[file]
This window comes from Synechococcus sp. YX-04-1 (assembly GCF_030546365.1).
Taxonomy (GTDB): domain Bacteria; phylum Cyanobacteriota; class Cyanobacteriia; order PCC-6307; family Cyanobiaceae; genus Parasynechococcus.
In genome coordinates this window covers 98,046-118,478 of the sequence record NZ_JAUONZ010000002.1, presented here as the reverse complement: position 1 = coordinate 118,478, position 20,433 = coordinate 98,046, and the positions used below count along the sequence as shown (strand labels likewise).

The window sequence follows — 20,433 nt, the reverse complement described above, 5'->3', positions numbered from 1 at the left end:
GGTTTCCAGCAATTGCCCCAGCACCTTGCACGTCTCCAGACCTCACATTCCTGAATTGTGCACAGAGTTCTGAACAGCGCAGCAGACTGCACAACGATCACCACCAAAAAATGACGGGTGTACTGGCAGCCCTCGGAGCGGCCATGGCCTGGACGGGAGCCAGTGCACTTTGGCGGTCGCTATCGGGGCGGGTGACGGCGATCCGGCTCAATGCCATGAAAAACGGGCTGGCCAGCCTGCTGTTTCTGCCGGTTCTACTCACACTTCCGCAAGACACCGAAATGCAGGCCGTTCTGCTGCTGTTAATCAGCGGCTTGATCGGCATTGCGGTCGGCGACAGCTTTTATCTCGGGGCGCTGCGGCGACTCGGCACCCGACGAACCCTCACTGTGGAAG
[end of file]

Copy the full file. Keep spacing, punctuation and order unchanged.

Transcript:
This window comes from Synechococcus sp. YX-04-1 (assembly GCF_030546365.1).
Taxonomy (GTDB): domain Bacteria; phylum Cyanobacteriota; class Cyanobacteriia; order PCC-6307; family Cyanobiaceae; genus Parasynechococcus.
In genome coordinates this window covers 98,046-118,478 of the sequence record NZ_JAUONZ010000002.1, presented here as the reverse complement: position 1 = coordinate 118,478, position 20,433 = coordinate 98,046, and the positions used below count along the sequence as shown (strand labels likewise).

The window sequence follows — 20,433 nt, the reverse complement described above, 5'->3', positions numbered from 1 at the left end:
GGTTTCCAGCAATTGCCCCAGCACCTTGCACGTCTCCAGACCTCACATTCCTGAATTGTGCACAGAGTTCTGAACAGCGCAGCAGACTGCACAACGATCACCACCAAAAAATGACGGGTGTACTGGCAGCCCTCGGAGCGGCCATGGCCTGGACGGGAGCCAGTGCACTTTGGCGGTCGCTATCGGGGCGGGTGACGGCGATCCGGCTCAATGCCATGAAAAACGGGCTGGCCAGCCTGCTGTTTCTGCCGGTTCTACTCACACTTCCGCAAGACACCGAAATGCAGGCCGTTCTGCTGCTGTTAATCAGCGGCTTGATCGGCATTGCGGTCGGCGACAGCTTTTATCTCGGGGCGCTGCGGCGACTCGGCACCCGACGAACCCTCACTGTGGAAG